Chamonix was where I'd meet my group before heading off on the Gran Paradiso hut tour. From here, it is an easy drive through the Mt. Blanc tunnel and our starting point in Italy's Val d'Aosta.
After hearing about Chamonix for years it was a thrill to be there for the first time. My stay was cut short due to travel delays so my time to check things out was limited. Upon arrival, I decided that exploration would have to wait as rest was a must. A two hour nap turned into four hours and probably could have gone on for much longer but I forced myself out of bed in an effort to re-align my sleep pattern with the local time. It was time to hit the town.
Here are some initial impressions...
|As seen from hotel room|
A huge glacier can been seen from my hotel room window. It's massive bulk tumbles down the mountain and comes much closer to the valley floor than I would have expected. It's an enormous sheet of ice in striking shades of blue and grey. My photo above does not do it justice as the day was cloudy but I imagine you'd have to be quite a good photographer to capture the glacier in all its glory even in the best light.The blue-grey ice is dull and muted yet stunning and other-worldly at the same time. It had me captivated.
The sight of the glacier reminded me that I was no longer in the Northern Rockies. While we have excellent mountains to explore at home, they pale in comparison to the beasts that loom up from Chamonix's valley floor. Intricate glacier travel is absent from even the most rugged mountains in the Northern Rockies so mountain travel around Chamonix takes on a whole other dimension of risk and required knowledge.
As for the town itself, it is a shopping and gastronomic paradise. The narrow streets are filled with cafes, pubs, boulangeries and all other forms of eating and drinking establishments. Many of these places are located in a car-free pedestrian zone known as High Street. Temperatures were cool with a steady breeze the day I went exploring but that did not stop piles of people from sitting at the outdoor tables to eat, drink and socialize.
Outdoor stores are everywhere in Chamonix and seemingly ordinary stores consist of several floors and are jam-packed with outdoor gear for all activities and seasons. It seems like every outdoor brand has a retail store here; Millet, Mammut, Icebreaker,The North Face, Patagonia, Hagslöfs, the list goes on and on. Shop staff were friendly and welcoming but not overly so or in a phony way. Between the abundance of high-tech gear available and the welcoming environment in the stores it was a nice change of pace from the outdoor retail environment at home.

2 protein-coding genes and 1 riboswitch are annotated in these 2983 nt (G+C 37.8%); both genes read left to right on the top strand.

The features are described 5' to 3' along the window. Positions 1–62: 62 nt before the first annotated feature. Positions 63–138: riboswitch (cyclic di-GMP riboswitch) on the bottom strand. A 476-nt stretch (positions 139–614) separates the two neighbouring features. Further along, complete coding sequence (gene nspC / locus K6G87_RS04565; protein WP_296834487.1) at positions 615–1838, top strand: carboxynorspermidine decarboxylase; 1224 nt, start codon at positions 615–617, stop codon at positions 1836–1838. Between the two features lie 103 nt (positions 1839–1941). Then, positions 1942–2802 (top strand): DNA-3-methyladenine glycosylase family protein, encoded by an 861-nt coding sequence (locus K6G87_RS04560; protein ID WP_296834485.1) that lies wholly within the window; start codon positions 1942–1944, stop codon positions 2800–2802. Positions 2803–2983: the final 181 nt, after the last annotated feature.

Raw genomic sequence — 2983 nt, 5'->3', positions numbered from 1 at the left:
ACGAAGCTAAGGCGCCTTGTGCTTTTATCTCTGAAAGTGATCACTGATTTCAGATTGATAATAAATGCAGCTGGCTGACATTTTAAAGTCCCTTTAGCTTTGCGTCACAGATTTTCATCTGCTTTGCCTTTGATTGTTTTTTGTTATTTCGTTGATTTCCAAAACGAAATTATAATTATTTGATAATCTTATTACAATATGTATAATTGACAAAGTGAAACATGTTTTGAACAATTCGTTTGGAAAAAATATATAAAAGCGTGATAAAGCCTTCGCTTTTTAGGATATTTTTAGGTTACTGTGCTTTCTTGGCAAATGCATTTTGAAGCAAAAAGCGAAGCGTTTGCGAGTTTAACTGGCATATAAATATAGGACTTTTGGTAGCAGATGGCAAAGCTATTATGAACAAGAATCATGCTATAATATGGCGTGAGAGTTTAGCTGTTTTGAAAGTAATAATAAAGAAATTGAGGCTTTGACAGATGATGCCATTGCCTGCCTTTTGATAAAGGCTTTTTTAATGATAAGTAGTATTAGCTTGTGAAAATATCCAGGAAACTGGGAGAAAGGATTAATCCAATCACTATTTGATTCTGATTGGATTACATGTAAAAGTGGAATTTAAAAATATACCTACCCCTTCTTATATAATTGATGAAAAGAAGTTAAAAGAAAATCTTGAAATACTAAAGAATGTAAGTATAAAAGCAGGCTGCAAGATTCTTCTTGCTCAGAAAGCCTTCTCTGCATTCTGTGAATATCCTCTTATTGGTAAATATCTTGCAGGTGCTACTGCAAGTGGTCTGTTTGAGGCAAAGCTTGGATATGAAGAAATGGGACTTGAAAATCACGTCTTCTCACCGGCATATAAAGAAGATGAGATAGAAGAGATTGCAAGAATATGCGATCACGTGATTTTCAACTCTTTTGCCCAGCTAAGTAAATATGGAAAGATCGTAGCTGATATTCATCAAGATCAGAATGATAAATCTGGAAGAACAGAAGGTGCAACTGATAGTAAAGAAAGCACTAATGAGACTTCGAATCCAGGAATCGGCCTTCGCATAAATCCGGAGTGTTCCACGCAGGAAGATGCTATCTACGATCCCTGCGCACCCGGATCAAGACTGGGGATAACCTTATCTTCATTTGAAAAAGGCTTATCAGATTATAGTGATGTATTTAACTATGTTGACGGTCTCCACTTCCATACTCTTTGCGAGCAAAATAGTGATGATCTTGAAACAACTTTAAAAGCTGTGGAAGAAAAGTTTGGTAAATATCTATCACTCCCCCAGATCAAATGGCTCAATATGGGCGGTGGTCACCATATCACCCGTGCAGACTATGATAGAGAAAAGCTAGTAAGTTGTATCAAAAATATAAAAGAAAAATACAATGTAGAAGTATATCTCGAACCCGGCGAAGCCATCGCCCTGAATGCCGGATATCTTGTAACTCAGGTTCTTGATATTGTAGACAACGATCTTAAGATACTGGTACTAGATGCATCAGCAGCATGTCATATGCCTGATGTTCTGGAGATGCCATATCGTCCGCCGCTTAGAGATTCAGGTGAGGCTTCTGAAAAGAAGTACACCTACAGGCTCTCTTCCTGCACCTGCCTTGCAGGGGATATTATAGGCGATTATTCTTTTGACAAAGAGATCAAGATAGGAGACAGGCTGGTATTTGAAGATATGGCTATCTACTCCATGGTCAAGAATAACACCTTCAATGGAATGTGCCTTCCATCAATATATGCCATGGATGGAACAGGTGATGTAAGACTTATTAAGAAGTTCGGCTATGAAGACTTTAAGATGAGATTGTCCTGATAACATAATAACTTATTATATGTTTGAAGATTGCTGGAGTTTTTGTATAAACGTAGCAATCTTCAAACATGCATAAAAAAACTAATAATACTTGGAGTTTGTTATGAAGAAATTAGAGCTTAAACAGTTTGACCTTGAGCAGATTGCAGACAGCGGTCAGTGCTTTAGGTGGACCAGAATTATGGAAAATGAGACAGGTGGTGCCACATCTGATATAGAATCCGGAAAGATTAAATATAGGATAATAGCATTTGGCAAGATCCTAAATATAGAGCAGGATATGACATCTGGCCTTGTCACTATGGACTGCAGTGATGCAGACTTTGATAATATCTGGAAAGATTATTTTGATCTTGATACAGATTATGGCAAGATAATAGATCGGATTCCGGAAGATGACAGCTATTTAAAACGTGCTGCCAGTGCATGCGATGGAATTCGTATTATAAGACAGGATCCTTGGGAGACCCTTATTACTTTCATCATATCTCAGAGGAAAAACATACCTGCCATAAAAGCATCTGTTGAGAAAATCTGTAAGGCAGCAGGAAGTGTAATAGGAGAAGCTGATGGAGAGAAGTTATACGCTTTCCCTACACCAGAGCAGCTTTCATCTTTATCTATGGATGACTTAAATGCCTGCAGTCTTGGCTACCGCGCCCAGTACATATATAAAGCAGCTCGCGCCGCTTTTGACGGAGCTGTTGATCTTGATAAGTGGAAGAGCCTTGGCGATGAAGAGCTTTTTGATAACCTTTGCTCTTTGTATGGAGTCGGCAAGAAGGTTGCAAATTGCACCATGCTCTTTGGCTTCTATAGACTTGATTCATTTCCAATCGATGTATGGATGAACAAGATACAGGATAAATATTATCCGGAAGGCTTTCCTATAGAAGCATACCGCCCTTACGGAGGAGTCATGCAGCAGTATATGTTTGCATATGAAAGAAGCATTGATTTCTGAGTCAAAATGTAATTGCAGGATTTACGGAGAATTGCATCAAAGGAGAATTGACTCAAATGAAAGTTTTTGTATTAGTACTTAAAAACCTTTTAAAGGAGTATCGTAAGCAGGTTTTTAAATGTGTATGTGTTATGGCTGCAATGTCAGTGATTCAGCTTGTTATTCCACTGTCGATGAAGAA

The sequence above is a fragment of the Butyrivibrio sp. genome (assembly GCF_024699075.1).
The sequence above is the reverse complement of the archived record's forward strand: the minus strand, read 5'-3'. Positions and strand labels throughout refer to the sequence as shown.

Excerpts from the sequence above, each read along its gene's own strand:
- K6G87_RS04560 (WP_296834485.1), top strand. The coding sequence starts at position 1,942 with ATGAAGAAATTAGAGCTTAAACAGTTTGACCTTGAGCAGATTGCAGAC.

As with any tourist town, Chamonix also boasts an abundance of lodging, souvenir shops, guide and tour companies, real estate agencies, clothing stores and the usual tourist establishments. Surprisingly, there is also a Chanel store but that was the only upscale designer brand I came across.
Like many mountain towns people and dogs are constantly out and about. Fit looking folks can be seen everywhere lounging, walking, eating, socializing. People on mountain bikes and in ski gear pass by on a regular basis. Folks seemed pleasant and I didn't find there to be many loud mouthed poseurs or egomaniacs.
Chamonix has a few quaint old buildings and a nice church with a stunning mountain backdrop but I didn't find it to be overly charming. The town did not give me a warm, fuzzy "I have to move here" feeling like I sometimes get with some small mountain towns but it didn't have a contrived, strip-mall feel like other resort towns do.
Overall, my initial impressions of Chamonix are positive. There is no doubt it offers limitless opportunities for outdoor adventure and would be an excellent place to base yourself as a visitor or a resident. With an abundance of food, lodging and public transportation, Chamonix is a great and convenient location for the keen outdoor athlete.